JavaScript Arithmetic
JavaScript Basics

JavaScript Arithmetic

JavaScript Arithmetic

Arithmetic operators perform arithmetic on numbers (literals or variables).

JavaScript Arithmetic Operators

Here's a brief overview of JavaScript's arithmetic operators:

  • +: Performs addition.
  • -: Performs subtraction.
  • *: Performs multiplication.
  • **: Performs exponentiation, introduced in ES2016.
  • /: Performs division.
  • %: Returns the remainder of a division.
  • ++: Increments a variable by 1.
  • --: Decrements a variable by 1.

Arithmetic Operations

In arithmetic operations within JavaScript, you typically perform calculations on two numbers, which can either be literals (directly written values) or variables.

Example of Arithmetic Operation with Literals:

  • let x = 100 + 50; initializes the variable x with the result of adding two number literals, 100 and 50, resulting in 150.
<!DOCTYPE html>
<html>
<body>

<h2>JavaScript Arithmetic</h2>
<p>A typical arithmetic operation takes two numbers and produces a new number.</p>

<p id="demo"></p>

<script>
let x = 100 + 50;
document.getElementById("demo").innerHTML = x;
</script>

</body>
</html>

Example of Arithmetic Operation with Variables:

  • If a and b are previously defined variables, you can calculate their sum and assign it to another variable:
let a = 100;
let b = 50;
let x = a + b;  // `x` will hold the result of `a` + `b`, which is 150.

Example of Arithmetic Operation with Expressions:

  • If a is a previously defined variable, the expression (100 + 50) * a first adds the numbers 100 and 50, and then multiplies the result by the value of a. Here’s how you might define it:
let a = 3;
let x = (100 + 50) * a;  // First calculates 150, then multiplies by 3 to get 450.

Operators and Operands

In arithmetic operations, the values being manipulated are known as operands, and the symbol indicating the operation to be performed is called the operator.

Example:

  • In the expression 100 + 50, 100 and 50 are the operands, and + is the operator.

Adding

The addition operator (+) in JavaScript is used to sum numbers:

Example:

  • Initialize x with 5 and y with 2.
  • Add x and y to get z, so z equals 7 (x + y).
<!DOCTYPE html>
<html>
<body>

<h1>JavaScript Arithmetic</h1>
<h2>The + Operator</h2>

<p id="demo"></p>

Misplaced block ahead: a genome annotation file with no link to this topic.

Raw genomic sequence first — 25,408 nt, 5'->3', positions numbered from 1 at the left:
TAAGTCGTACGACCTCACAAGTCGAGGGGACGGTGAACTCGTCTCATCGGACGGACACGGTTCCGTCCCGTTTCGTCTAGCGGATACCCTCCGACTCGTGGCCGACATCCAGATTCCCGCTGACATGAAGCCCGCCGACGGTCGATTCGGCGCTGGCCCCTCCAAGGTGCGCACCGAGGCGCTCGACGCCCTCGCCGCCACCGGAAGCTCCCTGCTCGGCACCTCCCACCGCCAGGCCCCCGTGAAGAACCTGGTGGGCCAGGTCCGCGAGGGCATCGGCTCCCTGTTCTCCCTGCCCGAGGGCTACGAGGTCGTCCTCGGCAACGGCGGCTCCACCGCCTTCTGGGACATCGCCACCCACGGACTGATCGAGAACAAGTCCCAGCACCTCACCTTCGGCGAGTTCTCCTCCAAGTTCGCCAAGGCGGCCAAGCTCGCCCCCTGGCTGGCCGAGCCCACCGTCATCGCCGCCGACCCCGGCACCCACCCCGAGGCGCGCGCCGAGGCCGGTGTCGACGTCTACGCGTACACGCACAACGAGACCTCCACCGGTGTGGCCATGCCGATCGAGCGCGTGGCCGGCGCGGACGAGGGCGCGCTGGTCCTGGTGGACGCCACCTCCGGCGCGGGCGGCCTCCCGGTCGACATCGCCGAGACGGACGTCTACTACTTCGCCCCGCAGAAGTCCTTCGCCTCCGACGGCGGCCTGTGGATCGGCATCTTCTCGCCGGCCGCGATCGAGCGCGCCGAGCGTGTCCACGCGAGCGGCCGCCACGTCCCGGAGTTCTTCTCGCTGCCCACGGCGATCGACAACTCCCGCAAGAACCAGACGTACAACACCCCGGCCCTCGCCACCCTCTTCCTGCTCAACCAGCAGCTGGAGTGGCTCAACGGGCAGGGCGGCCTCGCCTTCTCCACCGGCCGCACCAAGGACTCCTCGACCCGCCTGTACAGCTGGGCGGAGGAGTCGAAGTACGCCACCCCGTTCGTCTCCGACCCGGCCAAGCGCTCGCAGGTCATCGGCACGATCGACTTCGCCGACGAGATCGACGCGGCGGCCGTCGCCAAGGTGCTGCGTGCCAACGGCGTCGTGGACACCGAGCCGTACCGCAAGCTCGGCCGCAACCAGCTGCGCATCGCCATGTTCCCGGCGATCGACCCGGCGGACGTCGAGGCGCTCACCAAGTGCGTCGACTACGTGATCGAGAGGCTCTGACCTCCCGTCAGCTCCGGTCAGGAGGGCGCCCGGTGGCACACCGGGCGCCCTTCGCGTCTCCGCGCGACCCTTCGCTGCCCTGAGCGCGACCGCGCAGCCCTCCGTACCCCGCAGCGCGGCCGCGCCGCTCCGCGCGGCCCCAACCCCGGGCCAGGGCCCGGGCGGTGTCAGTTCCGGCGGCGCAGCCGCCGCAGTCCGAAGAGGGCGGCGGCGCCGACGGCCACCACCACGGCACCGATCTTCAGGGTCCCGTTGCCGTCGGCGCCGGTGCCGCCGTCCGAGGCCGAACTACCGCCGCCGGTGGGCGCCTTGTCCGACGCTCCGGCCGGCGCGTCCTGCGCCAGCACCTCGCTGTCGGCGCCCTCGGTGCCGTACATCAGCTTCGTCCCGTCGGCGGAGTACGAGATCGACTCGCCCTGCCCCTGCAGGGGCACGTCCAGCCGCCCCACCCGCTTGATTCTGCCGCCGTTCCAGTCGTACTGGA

<script>
let x = 5;
let y = 2;
let z = x + y;
document.getElementById("demo").innerHTML = z;
</script>

</body>
</html>

Subtracting

The subtraction operator (-) in JavaScript is used to subtract one number from another:

Example:

  • Initialize x with 5 and y with 2.
  • Subtract y from x to calculate z, so z equals 3 (x - y).
<!DOCTYPE html>
<html>
<body>

<h1>JavaScript Arithmetic</h1>
<h2>The - Operator</h2>

<p id="demo"></p>

<script>
let x = 5;
let y = 2;
let z = x - y;
document.getElementById("demo").innerHTML = z;
</script>

</body>
</html>

Multiplying

The multiplication operator (*) in JavaScript is used to multiply numbers together:

Example:

  • Set x to 5 and y to 2.
  • Multiply x and y to get z, so z equals 10 (x * y).
<!DOCTYPE html>
<html>
<body>

<h1>JavaScript Arithmetic</h1>
<h2>The * Operator</h2>

<p id="demo"></p>

<script>
let x = 5;
let y = 2;
let z = x * y;
document.getElementById("demo").innerHTML = z;
</script>

</body>
</html>

Dividing

The division operator (/) in JavaScript is used to divide one number by another:

Example:

  • Set x to 5 and y to 2.
  • Divide x by y to determine z, so z equals 2.5 (x / y).
<!DOCTYPE html>
<html>
<body>

<h1>JavaScript Arithmetic</h1>
<h2>The / Operator</h2>

<p id="demo"></p>

<script>
let x = 5;
let y = 2;
let z = x / y;
document.getElementById("demo").innerHTML = z;
</script>

</body>
</html>

Remainder

The modulus operator (%) in JavaScript is used to obtain the remainder of a division between two numbers:

Example:

  • Set x to 5 and y to 2.
  • Calculate the remainder when x is divided by y, so z equals 1 (x % y), as 5 divided by 2 equals 2 with a remainder of 1.
<!DOCTYPE html>
<html>
<body>

<h1>JavaScript Arithmetic</h1>
<h2>The % Operator</h2>

<p id="demo"></p>

<script>
let x = 5;
let y = 2;
let z = x % y;
document.getElementById("demo").innerHTML = z;
</script>

</body>
</html>

In arithmetic, particularly when dividing two integers, the outcome consists of a quotient (the result of the division) and a remainder (the part of the dividend that does not evenly divide by the divisor).

In mathematics, the modulo operation is used to find this remainder after division. The result of a modulo operation is specifically the remainder left over when one integer is divided by another. This operation is particularly useful in various computing scenarios where determining the cyclical repetition of operations is needed.

Incrementing